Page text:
But Mary stood weeping outside the tomb, and as she wept she stooped to look into the tomb. And she saw two angels in white, sitting where the body of Jesus had lain, one at the head and one at the feet. They said to her, "Woman, why are you weeping?" She said to them, "They have taken away my Lord, and I do not know where they have laid him." Having said this, she turned around and saw Jesus standing, but she did not know that it was Jesus. Jesus said to her, "Woman, why are you weeping? Whom are you seeking?" Supposing him to be the gardener, she said to him, "Sir, if you have carried him away, tell me where you have laid him, and I will take him away." Jesus said to her, "Mary." She turned and said to him in Aramaic, "Rabboni!" (which means Teacher). Jesus said to her, "Do not cling to me, for I have not yet ascended to the Father; but go to my brothers and say to them, I am ascending to my Father and your Father, to my God and your God." Mary Magdalene went and announced to the disciples, "I have seen the Lord"--and that he had said these things to her.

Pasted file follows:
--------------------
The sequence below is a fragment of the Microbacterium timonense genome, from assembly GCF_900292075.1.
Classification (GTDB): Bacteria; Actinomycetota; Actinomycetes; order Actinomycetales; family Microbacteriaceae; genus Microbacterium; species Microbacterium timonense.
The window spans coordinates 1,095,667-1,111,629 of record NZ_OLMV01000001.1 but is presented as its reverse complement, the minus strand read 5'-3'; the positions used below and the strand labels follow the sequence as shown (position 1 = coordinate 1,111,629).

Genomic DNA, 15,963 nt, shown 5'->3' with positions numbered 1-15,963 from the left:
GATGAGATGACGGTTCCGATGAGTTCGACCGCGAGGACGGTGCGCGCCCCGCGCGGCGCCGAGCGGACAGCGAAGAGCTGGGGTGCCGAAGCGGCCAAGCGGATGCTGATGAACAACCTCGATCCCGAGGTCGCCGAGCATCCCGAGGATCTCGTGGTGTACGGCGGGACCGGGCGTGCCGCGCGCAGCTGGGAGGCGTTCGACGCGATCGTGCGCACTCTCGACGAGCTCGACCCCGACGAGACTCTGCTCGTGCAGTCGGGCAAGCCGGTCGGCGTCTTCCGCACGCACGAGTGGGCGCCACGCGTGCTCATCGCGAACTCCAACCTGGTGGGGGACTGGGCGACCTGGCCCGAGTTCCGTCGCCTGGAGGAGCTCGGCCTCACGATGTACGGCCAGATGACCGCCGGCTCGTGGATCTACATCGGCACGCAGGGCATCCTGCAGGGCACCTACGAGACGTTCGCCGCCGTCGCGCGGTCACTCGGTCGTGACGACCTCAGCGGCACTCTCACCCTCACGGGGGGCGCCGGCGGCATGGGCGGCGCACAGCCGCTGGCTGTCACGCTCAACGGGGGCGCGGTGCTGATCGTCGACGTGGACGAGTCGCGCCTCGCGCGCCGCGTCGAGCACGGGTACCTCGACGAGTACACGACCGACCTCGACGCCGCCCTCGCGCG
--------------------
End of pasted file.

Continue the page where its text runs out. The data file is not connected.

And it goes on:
On the evening of that day, the first day of the week, the doors being locked where the disciples were for fear of the Jews, Jesus came and stood among them and said to them, "Peace be with you." When he had said this, he showed them his hands and his side. Then the disciples were glad when they saw the Lord. Jesus said to them again, "Peace be with you. As the Father has sent me, even so I am sending you." And when he had said this, he breathed on them and said to them, "Receive the Holy Spirit. If y ou forgive the sins of any, they are forgiven them; if you withold forgiveness from any, it is withheld."
Now Thomas, one of the Twelve, called the Twin, was not with them when Jesus came. So the other disciples told him, "We have seen the Lord." But he said to them, "Unless I see in his hands the mark of the nails, and place my finger into the mark of the nails, and place my hand into his side, I will never believe."